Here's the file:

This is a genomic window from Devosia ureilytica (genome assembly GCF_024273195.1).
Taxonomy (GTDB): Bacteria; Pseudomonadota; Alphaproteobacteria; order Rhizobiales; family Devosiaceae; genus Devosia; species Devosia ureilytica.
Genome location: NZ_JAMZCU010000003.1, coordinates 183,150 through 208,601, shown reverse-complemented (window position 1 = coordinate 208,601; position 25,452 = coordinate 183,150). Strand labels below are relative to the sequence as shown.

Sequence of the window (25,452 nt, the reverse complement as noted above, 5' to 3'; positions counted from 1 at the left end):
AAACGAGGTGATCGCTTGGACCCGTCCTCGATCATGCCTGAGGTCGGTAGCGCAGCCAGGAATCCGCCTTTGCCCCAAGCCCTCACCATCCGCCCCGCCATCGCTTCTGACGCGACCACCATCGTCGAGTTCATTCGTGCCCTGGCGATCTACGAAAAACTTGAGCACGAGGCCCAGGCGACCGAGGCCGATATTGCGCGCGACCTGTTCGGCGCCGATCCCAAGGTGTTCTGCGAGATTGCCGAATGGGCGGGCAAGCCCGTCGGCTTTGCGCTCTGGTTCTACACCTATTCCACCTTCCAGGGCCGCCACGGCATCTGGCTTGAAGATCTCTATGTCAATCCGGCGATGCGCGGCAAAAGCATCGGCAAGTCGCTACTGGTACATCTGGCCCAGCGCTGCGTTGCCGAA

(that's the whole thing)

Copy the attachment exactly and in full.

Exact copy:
This is a genomic window from Devosia ureilytica (genome assembly GCF_024273195.1).
Taxonomy (GTDB): Bacteria; Pseudomonadota; Alphaproteobacteria; order Rhizobiales; family Devosiaceae; genus Devosia; species Devosia ureilytica.
Genome location: NZ_JAMZCU010000003.1, coordinates 183,150 through 208,601, shown reverse-complemented (window position 1 = coordinate 208,601; position 25,452 = coordinate 183,150). Strand labels below are relative to the sequence as shown.

Sequence of the window (25,452 nt, the reverse complement as noted above, 5' to 3'; positions counted from 1 at the left end):
AAACGAGGTGATCGCTTGGACCCGTCCTCGATCATGCCTGAGGTCGGTAGCGCAGCCAGGAATCCGCCTTTGCCCCAAGCCCTCACCATCCGCCCCGCCATCGCTTCTGACGCGACCACCATCGTCGAGTTCATTCGTGCCCTGGCGATCTACGAAAAACTTGAGCACGAGGCCCAGGCGACCGAGGCCGATATTGCGCGCGACCTGTTCGGCGCCGATCCCAAGGTGTTCTGCGAGATTGCCGAATGGGCGGGCAAGCCCGTCGGCTTTGCGCTCTGGTTCTACACCTATTCCACCTTCCAGGGCCGCCACGGCATCTGGCTTGAAGATCTCTATGTCAATCCGGCGATGCGCGGCAAAAGCATCGGCAAGTCGCTACTGGTACATCTGGCCCAGCGCTGCGTTGCCGAA